Design for review

Discussion in 'Boat Design' started by PsiPhi, Jan 12, 2022.

  1. sharpii2
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    sharpii2 Senior Member

    I never meant to say it was.

    I meant to say I saw that as an acceptable outer extreme.

    A boat like that can have a very sharp bow for its beam. It may not be the fastest boat in all conditions, but in certain ones, such as light winds and glassy swells, it may do better than the competition.
    The limitation is the rather abrupt rise to the surface aft, which can suck up a large stern wave.

    "Flatties", not to be confused with "flat-iron-skiffs", dealt with this issue by having dead rise in the stern sections, while having flat sections in the bow ones.

    This allowed the stern to better shed the water running along it.
     
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  2. PsiPhi
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    PsiPhi Newbie

    Here is the line drawings with the lowest point moved further aft.
    I have also added a skeg, probably the largest possible for the moment, but might shrink it. Was just reviewing Ted Brewers book on Understanding Boat Design, but he doesn't say much on the subject.
    Scarab_2_NewLines.jpg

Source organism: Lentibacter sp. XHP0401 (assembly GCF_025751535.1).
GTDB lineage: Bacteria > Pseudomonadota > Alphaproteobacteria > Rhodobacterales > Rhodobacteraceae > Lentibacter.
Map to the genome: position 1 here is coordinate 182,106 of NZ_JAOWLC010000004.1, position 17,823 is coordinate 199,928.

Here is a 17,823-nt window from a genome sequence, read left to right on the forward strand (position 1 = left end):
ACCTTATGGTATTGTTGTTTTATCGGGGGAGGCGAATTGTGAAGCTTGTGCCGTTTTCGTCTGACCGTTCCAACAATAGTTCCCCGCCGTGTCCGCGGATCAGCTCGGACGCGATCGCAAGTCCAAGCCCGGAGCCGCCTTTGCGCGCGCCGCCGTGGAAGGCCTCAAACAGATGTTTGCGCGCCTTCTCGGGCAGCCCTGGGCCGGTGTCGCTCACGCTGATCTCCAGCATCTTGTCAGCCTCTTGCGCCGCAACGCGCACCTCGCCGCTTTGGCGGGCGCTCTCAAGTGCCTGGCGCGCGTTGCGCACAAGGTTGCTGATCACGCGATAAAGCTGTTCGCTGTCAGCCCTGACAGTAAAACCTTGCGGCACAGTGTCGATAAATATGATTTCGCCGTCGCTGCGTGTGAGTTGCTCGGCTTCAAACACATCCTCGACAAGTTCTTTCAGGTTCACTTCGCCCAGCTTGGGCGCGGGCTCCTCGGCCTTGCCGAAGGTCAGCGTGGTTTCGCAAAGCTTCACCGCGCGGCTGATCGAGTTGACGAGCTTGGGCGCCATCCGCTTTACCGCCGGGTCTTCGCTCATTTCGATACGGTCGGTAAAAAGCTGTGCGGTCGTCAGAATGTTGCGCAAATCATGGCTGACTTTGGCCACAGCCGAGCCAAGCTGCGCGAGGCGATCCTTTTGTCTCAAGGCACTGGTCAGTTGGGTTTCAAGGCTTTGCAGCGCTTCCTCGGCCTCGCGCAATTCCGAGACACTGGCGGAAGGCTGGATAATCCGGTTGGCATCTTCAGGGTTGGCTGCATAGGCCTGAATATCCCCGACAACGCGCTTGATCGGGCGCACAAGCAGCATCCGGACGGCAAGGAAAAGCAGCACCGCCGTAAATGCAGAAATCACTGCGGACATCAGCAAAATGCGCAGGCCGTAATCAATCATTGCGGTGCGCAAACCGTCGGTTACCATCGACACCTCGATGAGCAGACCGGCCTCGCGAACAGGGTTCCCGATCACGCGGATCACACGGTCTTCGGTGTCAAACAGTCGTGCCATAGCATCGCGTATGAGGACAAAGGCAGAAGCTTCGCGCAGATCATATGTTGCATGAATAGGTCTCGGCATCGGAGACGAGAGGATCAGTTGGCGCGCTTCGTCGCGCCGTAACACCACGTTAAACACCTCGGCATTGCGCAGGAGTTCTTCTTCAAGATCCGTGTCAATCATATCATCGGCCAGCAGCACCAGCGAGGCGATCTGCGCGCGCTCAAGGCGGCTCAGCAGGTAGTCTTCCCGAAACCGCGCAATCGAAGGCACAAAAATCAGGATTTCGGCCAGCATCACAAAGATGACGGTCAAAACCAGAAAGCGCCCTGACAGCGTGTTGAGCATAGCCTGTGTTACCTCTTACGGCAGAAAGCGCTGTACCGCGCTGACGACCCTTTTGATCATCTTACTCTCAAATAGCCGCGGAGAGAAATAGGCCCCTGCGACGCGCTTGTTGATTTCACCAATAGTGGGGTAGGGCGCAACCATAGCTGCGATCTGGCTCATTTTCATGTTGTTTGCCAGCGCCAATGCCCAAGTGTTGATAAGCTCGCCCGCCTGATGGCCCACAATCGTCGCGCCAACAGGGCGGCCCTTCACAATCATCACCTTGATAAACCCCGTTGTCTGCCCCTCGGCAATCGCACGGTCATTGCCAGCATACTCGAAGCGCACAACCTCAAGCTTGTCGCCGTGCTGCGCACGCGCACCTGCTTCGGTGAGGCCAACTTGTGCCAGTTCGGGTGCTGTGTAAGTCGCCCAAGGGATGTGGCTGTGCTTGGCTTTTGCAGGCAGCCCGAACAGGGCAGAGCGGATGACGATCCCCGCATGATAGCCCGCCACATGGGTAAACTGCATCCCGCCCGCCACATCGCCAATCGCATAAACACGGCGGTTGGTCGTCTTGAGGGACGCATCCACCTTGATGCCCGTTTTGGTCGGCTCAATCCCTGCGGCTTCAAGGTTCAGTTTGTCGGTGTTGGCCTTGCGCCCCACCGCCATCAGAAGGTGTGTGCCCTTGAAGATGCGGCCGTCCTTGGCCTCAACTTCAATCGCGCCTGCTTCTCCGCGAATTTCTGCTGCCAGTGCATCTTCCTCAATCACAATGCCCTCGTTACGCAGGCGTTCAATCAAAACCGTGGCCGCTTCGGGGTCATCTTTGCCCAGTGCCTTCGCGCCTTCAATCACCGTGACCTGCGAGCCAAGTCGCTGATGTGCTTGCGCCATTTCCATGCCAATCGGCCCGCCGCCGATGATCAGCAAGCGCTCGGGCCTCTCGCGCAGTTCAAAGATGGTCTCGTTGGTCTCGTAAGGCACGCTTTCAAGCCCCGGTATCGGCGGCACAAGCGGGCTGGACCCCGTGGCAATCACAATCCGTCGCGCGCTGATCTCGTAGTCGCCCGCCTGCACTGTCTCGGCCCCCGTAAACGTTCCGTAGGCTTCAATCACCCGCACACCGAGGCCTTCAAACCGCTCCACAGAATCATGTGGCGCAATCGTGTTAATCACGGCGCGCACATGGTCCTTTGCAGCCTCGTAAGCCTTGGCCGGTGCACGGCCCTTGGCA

3. bajansailor
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    bajansailor Marine Surveyor

    I think that your lower chine still needs a bit of work, where it meets the stem - it is a fair curve in the side profile view, but it just does not look right in the plan view (where it has a slight 'hollow') and in the body plan, where it kinks up between the stem and the first frame / section.
    Or am I being unnecessarily pedantic here?
     
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  4. TANSL
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    TANSL Senior Member

    I'm also going to be pedantic. The intersection of two fairly rigid, symmetrical boards, which meet at the stem, cannot be a single curved line unless the boards are severely tortured.
     
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  5. Ad Hoc
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    Ad Hoc Naval Architect

    Nope - it is a good comment.

    upload_2022-1-18_11-22-35.png
     
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  6. PsiPhi
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    PsiPhi Newbie

    No such thing as beint too pedantic, not in a learning situation like this.

    The boards are, currently, somewhat tortured, as per the earlier exports from Delftship.

    I think it was trying to reduce that that introduced the hollow and kink that @bajansailor mentioned. I have tried to smooth those out now.

    Scarab_2_LinesFaired.jpg

    Delftship shows me the stress on the bottom panel, and faired again like this it is around 34%, but when the shape was out it was about 24% - not entirely sure what that means in terms of construction, how big does it have to be to be bad? Delfship also highlights stress on the chine panel, and it is less than 1%
    Stress1.png
     
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  7. wet feet
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    wet feet Senior Member